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Rave Party And Culture: Community Of Self-Acceptance 

Rave Party And Culture: Community Of Self-Acceptance

When I first met my partner, I quickly realized that the greatest difference between the two of us was our tastes in music. He was absolutely crazy about electronic dance music (EDM). He played it nonstop, had attended nearly every rave in California, and had even dedicated a significant portion of his life to DJing at EDM clubs and parties. I, on the other hand, held the vague notion that EDM was a bunch of noise without even the opportunity of redemption through lyrics.

Despite my reluctance, I agreed to accompany him to the Electric Daisy Carnival in Las Vegas, and I was won over by the raving culture instantly. I realized that raves are so much more than a party for EDM enthusiasts. Raves are a musical quest devoted to love, liberation, and community.

Over the past weekend, my partner and I attended HARD Summer, a two-day rave located in the desert just outside of Los Angeles. It reminded me of the truly unique aspects of raving that cannot be found elsewhere. Rave culture is an unexpectedly beautiful and open-hearted experience in which everyone deserves to revel.

PLUR: Peace, Love, Unity, & Respect In The Rave

In several of my Gender Studies courses, we have studied ravers as a type of marginalized community. Ravers are usually social outcasts and outliers who subvert normativity in many ways: partying nocturnally, rejecting laws that prohibit drugs, dancing expressively, and donning costumes that are considered gender-inappropriate or too sexual. However, I believe that the most significant way that rave-goers destabilize traditional restrictive paradigms is through PLUR.

In the rave world, PLUR stands for peace, love, unity, and respect. These are the values upon which rave culture is based. There’s a special handshake that ravers do when they say the principles aloud, and they exchange Kandi bracelets while performing the hand gesture. It is a way to remind yourself and others to remain unconditionally peaceful, loving, united, and respectful. This translates to an absolute lack of judgment.

According to Pasquale Rotella, the CEO and founder of Insomniac, the largest international rave company in the world, PLUR means “to unconditionally feel great affection for a fellow being, and offer friendship, regardless of race, sex, or creed” and “to allow yourself to be who you are without expectations, and allow others to do the same while helping each other, giving those around you the pride, courage, and honor you would yourself.”

Especially in a time where politics and current events have created such divisiveness, PLUR is a way to erase differences and focus on similarities. Built upon such inclusive and uplifting ideologies, raves are known for breaking down racial, gender, socioeconomic, and religious barriers so every person feels included and welcomed.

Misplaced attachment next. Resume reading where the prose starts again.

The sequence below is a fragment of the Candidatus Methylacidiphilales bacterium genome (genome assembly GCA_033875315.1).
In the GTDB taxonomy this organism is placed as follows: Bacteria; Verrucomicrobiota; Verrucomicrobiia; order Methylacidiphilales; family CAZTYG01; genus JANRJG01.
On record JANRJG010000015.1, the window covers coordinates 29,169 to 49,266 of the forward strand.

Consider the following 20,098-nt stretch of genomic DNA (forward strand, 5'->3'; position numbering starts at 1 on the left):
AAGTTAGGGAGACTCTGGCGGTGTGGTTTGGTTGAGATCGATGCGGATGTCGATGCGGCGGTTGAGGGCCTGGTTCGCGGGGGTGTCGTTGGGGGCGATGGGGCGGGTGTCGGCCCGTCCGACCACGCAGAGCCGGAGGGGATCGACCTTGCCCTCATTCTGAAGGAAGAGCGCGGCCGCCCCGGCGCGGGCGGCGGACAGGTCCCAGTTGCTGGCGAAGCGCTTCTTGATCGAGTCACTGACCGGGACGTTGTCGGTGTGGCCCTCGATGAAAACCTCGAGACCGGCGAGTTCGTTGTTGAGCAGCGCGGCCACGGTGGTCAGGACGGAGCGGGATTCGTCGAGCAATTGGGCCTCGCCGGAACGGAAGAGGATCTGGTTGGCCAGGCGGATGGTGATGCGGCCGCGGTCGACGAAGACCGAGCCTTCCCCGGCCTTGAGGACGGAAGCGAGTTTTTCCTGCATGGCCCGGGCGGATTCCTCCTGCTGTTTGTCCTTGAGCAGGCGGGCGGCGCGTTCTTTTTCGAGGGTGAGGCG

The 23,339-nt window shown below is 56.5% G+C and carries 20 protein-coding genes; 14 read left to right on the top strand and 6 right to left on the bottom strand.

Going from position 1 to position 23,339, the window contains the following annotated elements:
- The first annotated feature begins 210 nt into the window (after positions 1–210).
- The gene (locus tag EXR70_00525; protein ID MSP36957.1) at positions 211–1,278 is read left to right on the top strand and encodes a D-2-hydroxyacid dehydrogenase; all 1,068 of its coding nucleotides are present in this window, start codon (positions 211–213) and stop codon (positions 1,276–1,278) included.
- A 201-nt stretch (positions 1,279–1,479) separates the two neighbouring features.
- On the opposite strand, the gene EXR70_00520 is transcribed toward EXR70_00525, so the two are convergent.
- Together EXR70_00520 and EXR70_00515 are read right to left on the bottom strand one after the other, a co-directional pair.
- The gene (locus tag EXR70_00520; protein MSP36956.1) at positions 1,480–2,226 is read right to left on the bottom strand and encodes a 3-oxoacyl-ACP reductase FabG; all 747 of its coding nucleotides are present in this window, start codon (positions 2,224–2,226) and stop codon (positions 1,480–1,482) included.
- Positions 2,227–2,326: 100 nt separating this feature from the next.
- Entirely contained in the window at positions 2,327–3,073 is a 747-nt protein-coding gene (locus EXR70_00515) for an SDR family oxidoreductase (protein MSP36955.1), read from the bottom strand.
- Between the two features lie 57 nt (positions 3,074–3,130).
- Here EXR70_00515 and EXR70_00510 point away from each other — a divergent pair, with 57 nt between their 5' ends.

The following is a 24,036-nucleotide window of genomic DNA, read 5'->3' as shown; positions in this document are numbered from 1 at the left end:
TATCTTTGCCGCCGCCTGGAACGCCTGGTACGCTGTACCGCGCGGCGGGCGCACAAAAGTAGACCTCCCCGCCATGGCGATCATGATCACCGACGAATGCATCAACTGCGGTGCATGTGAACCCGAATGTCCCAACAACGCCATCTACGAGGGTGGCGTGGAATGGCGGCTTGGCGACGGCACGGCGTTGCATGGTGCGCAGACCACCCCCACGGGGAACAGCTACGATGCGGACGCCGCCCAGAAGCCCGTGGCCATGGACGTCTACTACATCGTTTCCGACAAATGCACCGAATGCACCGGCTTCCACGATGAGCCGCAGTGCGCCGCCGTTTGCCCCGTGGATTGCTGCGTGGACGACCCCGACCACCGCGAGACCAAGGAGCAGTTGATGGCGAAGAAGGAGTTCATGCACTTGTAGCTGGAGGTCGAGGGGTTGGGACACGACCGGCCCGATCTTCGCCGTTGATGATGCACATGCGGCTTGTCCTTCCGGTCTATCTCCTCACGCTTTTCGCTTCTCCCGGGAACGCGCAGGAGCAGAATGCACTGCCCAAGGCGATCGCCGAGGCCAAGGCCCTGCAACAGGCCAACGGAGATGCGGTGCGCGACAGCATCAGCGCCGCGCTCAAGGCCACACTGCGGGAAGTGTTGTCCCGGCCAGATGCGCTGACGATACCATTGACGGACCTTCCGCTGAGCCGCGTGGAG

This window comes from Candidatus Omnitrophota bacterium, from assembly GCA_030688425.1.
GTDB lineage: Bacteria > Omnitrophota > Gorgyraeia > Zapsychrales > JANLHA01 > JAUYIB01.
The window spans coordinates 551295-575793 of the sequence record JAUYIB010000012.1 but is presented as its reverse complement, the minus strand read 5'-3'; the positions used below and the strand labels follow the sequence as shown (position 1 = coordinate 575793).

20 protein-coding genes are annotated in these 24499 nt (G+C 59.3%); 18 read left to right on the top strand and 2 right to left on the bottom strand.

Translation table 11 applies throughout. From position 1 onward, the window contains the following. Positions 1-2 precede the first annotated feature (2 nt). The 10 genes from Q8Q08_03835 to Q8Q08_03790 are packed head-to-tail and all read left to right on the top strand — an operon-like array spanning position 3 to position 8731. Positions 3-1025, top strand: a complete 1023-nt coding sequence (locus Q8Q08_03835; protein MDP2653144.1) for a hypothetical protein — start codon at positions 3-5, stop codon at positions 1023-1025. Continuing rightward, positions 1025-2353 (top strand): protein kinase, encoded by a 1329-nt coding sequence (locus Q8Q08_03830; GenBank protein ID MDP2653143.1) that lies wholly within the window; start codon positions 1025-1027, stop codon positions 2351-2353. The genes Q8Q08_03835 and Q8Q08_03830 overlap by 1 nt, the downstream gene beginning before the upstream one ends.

What is a rave? and the community of self-acceptance within the raving culture and explores the raving community at music festivals.
Photo by Wendy Wei on

Raving Is More Than What Meets The Eye

As a woman with anxiety, it is extremely comforting to walk into a rave knowing that every person is accepted without question. Ravers consciously go out of their way to offer a sense of belonging to each other. I’ve found that women, in particular, are kind to other women in ways I have never seen outside of a rave. For example, as I walked amongst the 150,000 ravers in attendance this weekend, female ravers would pause, touch my shoulder or arm gently, and sincerely tell me that I was beautiful or that I was an amazing human being. Girls at raves are not envious of one another’s bodies or costumes; instead, each woman congratulates one another on shining so brightly.

Self-Acceptance In Raving

Raves are especially profound experiences for those, like myself, who have always found themselves to be a little different. Growing up, I didn’t have many friends, and I was perpetually self-conscious. For years, I overthought my actions, picked apart my words, and agonized over what others thought about me. In short, I was paralyzed by my insecurities, and I was always acutely aware of the ways that I was different from my peers.

After attending raves as an adult, I have learned to celebrate myself and my differences from the norm. Immersing yourself in the rave community teaches you that there are so many others who are unique just like you. Ravers dress how they want and dance how they want without being concerned about what others are doing or worrying about how they might look. If you want to do handstands in the middle of a grass field, go right ahead. If you want to lie down and gaze at the beautiful light shows, be my guest. If you want to dress up like a rainbow unicorn, I might just join you.

Raves are a safe space dedicated to love, happiness, and good vibes. It’s like how the world is supposed to be. We’re all human beings sharing a sacred experience. Once I started attending raves, I was able to carry these lessons over to my everyday life. I have gladly forfeited my insecurities in favor of supreme self-acceptance.

PLUR is not simply a mantra, but a lifestyle. No longer do I worry about how my body looks compared to societal beauty standards; my body is strong, capable, and carries me to new experiences. And if my favorite song comes on the radio, you better believe I’m not afraid to use my body to dance, no matter where I am or who’s watching.

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